Lilac bushes can be planted at two different times, late spring or early fall. If you plan on planting your lilacs in the spring, be sure that the ground has warmed up and that there is no risk of a frost. Timing the last frost of the season can be tricky for people that live in northern areas, but it is crucial to establishing a healthy lilac shrub. The best months to plant lilac bushes in the spring are April and May.
If you plan on planting in early fall, be sure you plant a few weeks before the first frost. In many areas, the best month to plant in the fall will be September or October. There are some people who prefer planting their shrubs in the fall and some people who prefer to plant their shrubs in the spring. Both seasons offer good opportunities for success, and the choice will ultimately be up to you.
Water and Sun Requirements
Lilacs require full sun and a moderate amount of water. Be sure to plant your lilac bushes in areas that receive at least eight hours of sunlight per day. Some lilacs will do fine in areas that are partially shaded. For the absolute best results, plant them in full sun with zero shade.
Lilacs need to remain moist, but they don’t need to be soaked. Many people praise lilac bushes because they require very little maintenance to thrive. Make sure to plant the lilacs in well-drained soil and keep the area moist for the best results. Lilacs do not need to be watered regularly. A solid soaking every once in a while is more than enough for most shrubs. Overwatering your lilacs can cause root decay which will eventually lead to death. The best way to prevent root decay is to ensure that the soil is loose and well-drained. Sitting water will quickly damage a lilac’s root system.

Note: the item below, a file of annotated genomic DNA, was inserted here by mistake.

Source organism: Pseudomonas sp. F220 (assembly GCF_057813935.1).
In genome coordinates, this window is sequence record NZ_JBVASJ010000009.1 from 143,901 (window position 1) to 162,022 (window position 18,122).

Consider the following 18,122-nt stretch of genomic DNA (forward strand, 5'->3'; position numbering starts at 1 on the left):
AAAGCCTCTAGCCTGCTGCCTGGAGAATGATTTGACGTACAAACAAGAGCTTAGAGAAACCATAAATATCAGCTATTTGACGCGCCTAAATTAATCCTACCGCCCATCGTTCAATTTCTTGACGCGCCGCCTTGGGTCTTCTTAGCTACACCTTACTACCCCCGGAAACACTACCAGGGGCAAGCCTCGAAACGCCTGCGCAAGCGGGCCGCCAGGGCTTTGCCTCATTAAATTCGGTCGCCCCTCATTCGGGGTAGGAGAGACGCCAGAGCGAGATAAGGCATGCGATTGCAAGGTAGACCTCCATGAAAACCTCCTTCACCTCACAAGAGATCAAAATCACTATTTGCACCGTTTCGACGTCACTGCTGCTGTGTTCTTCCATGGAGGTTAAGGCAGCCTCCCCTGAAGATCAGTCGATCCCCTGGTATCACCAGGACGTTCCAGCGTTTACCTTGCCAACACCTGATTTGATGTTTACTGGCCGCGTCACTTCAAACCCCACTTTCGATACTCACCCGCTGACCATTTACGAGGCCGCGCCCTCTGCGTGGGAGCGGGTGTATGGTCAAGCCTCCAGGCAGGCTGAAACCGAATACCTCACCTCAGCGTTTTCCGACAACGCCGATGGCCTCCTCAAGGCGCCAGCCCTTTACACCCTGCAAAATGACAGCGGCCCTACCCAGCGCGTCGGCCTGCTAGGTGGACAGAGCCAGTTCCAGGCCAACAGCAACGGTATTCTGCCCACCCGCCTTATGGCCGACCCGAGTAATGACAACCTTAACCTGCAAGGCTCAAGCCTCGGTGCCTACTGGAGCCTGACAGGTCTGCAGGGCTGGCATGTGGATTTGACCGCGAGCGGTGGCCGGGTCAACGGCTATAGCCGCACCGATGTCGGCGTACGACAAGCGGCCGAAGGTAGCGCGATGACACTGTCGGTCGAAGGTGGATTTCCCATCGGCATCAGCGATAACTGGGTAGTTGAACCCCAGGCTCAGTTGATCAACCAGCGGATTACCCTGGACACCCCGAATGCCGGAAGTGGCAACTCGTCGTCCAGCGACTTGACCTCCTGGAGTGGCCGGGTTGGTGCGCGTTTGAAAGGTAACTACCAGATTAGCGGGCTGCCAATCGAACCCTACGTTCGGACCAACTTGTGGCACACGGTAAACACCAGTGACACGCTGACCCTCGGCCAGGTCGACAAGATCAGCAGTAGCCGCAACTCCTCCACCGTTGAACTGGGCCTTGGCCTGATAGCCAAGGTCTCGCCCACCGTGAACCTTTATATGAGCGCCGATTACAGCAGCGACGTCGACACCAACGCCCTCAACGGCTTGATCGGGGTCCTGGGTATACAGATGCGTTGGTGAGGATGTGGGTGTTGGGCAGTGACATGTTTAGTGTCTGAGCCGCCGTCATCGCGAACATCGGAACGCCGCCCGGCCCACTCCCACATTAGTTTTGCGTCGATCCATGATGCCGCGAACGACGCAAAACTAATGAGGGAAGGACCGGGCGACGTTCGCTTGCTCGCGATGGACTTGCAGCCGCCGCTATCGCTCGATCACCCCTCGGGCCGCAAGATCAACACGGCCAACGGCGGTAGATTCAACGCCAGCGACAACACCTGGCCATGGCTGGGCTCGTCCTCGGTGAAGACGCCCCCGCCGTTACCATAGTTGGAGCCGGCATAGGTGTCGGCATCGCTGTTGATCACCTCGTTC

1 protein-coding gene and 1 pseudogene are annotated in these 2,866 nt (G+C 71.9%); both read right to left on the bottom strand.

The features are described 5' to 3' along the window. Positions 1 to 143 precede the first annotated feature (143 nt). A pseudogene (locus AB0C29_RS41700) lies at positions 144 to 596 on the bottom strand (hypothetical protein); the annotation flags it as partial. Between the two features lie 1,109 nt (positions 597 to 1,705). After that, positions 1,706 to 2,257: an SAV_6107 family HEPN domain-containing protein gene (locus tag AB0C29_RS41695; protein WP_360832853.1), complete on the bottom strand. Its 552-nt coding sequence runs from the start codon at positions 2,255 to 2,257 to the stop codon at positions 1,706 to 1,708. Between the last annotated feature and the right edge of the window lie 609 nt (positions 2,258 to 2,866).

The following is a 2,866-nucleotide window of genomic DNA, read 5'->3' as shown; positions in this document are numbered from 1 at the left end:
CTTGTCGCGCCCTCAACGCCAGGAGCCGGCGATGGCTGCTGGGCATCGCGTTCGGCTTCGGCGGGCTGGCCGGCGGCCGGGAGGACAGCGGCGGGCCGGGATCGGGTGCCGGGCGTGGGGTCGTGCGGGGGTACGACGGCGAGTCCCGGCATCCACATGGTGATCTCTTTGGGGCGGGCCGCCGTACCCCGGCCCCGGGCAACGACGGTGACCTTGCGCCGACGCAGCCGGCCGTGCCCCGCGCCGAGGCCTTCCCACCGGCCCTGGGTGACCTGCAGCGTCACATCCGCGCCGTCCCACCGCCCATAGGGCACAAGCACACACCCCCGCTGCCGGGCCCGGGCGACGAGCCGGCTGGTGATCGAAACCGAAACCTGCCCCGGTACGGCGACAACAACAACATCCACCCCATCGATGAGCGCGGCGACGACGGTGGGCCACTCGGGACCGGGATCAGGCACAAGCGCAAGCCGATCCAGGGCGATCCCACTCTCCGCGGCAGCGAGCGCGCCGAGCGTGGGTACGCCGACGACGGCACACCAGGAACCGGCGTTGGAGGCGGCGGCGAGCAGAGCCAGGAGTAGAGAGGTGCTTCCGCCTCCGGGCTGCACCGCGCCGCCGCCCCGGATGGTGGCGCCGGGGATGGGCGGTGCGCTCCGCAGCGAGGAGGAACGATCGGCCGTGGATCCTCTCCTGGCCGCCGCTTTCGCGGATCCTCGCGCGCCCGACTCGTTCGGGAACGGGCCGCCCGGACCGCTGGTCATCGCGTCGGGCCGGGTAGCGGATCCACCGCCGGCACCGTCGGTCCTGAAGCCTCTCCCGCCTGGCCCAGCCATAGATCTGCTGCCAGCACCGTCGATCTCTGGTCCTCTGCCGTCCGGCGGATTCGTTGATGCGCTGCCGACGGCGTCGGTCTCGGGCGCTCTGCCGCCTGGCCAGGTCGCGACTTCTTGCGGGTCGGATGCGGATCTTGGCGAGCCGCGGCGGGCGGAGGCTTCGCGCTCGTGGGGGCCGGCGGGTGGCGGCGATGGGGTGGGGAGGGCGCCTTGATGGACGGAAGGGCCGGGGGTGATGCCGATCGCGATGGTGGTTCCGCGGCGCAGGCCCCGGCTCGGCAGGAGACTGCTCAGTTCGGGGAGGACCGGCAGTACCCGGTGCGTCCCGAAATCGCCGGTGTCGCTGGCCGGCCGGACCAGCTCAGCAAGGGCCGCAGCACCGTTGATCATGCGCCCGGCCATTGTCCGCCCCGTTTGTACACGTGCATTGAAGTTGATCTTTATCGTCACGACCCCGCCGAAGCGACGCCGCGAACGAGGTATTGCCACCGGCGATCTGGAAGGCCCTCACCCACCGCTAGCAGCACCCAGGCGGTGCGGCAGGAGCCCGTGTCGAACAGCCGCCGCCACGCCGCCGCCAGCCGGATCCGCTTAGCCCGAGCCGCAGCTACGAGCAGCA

Don’t Neglect Pruning
Pruning is a critical part of owning a healthy lilac bush. Failing to properly prune your lilacs in a timely manner can severely hamper their long-term health. The best time to prune your lilacs is right after they are finished blooming.
Once your lilacs start dropping their buds, it is time to prune them. It is critical to cut away the old blooms as well as any dead wood that might have accumulated during the season. Experts suggest cutting a third of your lilac shoots down to the base to improve airflow and future growth. Be sure to drop the old blooms around the base of the lilac bush, as they will provide nutrients for the plant going forward.
If you do not prune your lilac bush, it will grow large and unwieldy, which will hamper its overall health as well as cause it to look unmanaged. Unpruned lilacs will also produce fewer flowers and more uneven clusters of blooms than a well-pruned plant.
Unlike some plants, lilacs do not benefit from frequent fertilizing. Lilac bushes should never be fertilized during their first year. Do not fertilize your lilac bushes until they have bloomed and made it through at least one winter. After your lilac shrubs successfully make it through their first season, you can fertilize them at the start of spring. Use high-nitrogen fertilizer at the beginning of spring, after the last frosts have passed, for the best results.
Lilac bushes should only be fertilized once per year. One application of fertilizer at the base of the bush will be more than enough to feed your plant for the next season. Over-fertilizing your lilac shrubs can cause them to produce fewer flowers, and in some cases, it will prevent the bush from flowering at all.
If you are worried about over-fertilizing your lilac bushes, it is completely fine to forego any fertilizer. Most lilac bushes will be just fine without any fertilizer.
Successfully cultivating a healthy group of lilac bushes will be a breeze if you use these tips and tricks. Lilacs are extremely low maintenance and require very little upkeep once they are established. A healthy lilac bush will produce fragrant flowers from April through June. The healthiest plants can have a full six weeks of vibrant flowers and will come back year after year. The key to success is planting them properly and at the right time.
Featured Image Credit: pasja1000, Pixabay